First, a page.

St. Luke's Hospital's future remains uncertain
October 26, 2007
Supervisors Michaela Alioto-Pier, Sophie Maxwell, Carmen Chu,
and Tom Ammiano listened to three and a half hours of testimony
Thursday during a Board of Supervisors hearing concerning California
Pacific Medical Center (CPMC) and its plan future to cut services
at St. Luke's Hospital.
San Francisco residents are outraged by CPMC's plans to close
St. Luke's in-patient and acute care services which would turn
the hospital into an outpatient-only clinic.
St. Luke's predominately serves low-income minorities in the
southeast sector of the city. Fifty percent of patients have MediCal
benefits and 20 percent are uninsured.
Hospital officials announced last week that they would begin
closure of its neo-natal intensive care unit and pediatric in-patient
services by mid-November.
But Supervisor Ammiano had cited them during the hearing on their
failure to comply with a state law. The law requires hospitals
to give city officials 90-days advance notice of plans to close
CPMC President Dr. Martin Brotman apologized at the hearing saying
the plans would be delayed.
"It's certainly an appropriate request, and we will comply
with it," Brotman said.
Brotman said after the hearing that he would "consider"
working with Department of Public Health Director Mitch Katz,
as well as doctors and nurses to see "what we could do differently
than our present plan that we have in place."
The plan that he was referring to is CPMC's $1.7 billion proposal
to build a new acute care hospital on the site of the Cathedral
Hill Hotel at Van Ness and Geary.
The plan includes building new urgent care and ambulatory care
facilities in the San Francisco's South of Market district, while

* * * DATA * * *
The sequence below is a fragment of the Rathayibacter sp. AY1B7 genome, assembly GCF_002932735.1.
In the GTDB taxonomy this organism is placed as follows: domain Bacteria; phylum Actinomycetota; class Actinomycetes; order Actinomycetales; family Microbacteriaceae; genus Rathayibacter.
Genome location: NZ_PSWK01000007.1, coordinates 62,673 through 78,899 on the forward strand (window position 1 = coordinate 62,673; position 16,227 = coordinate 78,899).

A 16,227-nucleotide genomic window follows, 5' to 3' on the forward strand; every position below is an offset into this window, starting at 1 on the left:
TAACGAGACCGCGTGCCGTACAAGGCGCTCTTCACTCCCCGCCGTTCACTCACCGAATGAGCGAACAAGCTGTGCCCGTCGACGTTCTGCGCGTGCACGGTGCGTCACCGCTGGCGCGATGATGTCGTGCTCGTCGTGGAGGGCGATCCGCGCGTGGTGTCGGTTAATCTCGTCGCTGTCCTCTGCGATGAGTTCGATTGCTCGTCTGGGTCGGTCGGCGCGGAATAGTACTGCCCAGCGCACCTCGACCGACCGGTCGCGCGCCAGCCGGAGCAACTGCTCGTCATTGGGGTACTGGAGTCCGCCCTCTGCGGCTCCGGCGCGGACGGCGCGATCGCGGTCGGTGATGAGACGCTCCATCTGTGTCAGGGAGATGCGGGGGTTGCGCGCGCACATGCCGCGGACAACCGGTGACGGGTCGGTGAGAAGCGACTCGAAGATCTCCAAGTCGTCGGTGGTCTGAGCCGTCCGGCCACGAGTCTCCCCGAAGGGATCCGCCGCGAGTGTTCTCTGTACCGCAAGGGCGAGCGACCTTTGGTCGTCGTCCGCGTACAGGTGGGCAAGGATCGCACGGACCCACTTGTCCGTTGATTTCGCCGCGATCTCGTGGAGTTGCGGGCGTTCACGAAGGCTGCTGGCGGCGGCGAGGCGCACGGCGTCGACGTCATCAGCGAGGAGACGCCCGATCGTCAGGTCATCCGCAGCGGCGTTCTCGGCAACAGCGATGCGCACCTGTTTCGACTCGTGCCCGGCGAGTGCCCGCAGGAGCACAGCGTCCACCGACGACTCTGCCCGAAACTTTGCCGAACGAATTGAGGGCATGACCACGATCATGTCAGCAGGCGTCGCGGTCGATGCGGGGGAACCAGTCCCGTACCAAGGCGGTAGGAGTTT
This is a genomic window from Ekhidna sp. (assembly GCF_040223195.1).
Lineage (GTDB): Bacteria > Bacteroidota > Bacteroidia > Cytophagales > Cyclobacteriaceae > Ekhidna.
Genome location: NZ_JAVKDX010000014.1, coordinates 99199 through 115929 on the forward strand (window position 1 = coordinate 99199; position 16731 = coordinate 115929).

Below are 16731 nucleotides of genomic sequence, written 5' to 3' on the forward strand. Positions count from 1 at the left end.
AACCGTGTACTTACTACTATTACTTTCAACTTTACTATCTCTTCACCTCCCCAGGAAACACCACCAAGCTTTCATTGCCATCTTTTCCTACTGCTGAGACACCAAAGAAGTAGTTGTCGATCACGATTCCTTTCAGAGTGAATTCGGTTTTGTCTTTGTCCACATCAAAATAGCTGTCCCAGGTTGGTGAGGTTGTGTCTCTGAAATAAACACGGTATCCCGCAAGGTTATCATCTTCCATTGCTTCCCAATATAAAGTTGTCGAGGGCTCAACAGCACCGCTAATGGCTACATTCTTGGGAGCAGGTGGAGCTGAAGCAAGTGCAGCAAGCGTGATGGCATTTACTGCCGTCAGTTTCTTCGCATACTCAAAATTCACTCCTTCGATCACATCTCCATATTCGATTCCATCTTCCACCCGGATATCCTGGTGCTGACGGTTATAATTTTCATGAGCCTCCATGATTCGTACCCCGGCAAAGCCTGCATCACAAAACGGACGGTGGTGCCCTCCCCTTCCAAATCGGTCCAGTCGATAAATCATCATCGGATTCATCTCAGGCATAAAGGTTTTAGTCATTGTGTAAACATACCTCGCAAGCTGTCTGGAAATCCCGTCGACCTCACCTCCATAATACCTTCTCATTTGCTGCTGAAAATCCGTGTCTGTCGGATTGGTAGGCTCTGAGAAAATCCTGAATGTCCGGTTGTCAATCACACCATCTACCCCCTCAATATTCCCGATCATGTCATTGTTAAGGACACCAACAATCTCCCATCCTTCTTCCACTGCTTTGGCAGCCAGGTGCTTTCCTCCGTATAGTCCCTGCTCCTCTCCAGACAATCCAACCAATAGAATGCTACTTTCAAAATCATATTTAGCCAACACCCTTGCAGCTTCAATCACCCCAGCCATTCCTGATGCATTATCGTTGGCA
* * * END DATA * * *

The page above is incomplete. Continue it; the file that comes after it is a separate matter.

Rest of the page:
closing in-patient and acute-care services at St. Luke's and other
Critics of the plan say that would take away critical services
from underserved low-income patients, and move them to more affluent
areas north of Market Street.
The plan would consolidate in-patient and acute care services
from other of the four San Francisco CPMC campuses and move them
to the new hospital.
St. Luke's is included in that plan as the City's only other
in-patient and acute care service provider south of Market Street,
besides SF General Hospital.
Brotman called the plan "a process of evolution " and
afterwards described what he meant by that, and what CPMC plans
to do next.
"I heard enormous concerns about people who need healthcare
being deprived of healthcare," he said. "And now we
will go back and re-assess with Mitch Katz how we can work something
out that would meet [the needs of] what we heard today,"
Dr. Katz said during the hearing that he, as well as most other
doctors and nurses at the hearing, supported the building of more
ambulatory care clinics south of Market.
But he addressed CPMC's idea that building more urgent care and
ambulatory care clinics in those areas would provide "preventative
care", reducing the need for hospitalization in those areas.
Katz acknowledged the benefits of preventative care, and praised
CPMC for their proposal, but said their efforts wouldn't work
sufficiently enough to justify closing in-patient care at St.
He said best studies show that only a moderate decrease in hospitalization
could be expected.
"If you decreased hospitalization by 15 percent, I'd say
you're doing a great job," Katz said. "But fifteen percent
is not going to eliminate the need [for hospitalization]."
Brotman said after the hearing: "The question is, can we
work out a way that over time we can have a thriving hospital
at St. Luke's south of Market? I would very much like to do that."
He said that CPMC had "voluntarily took on a failed organization
at St. Luke's."
"But I can't sacrifice the whole institution for any part
of the institution," he said.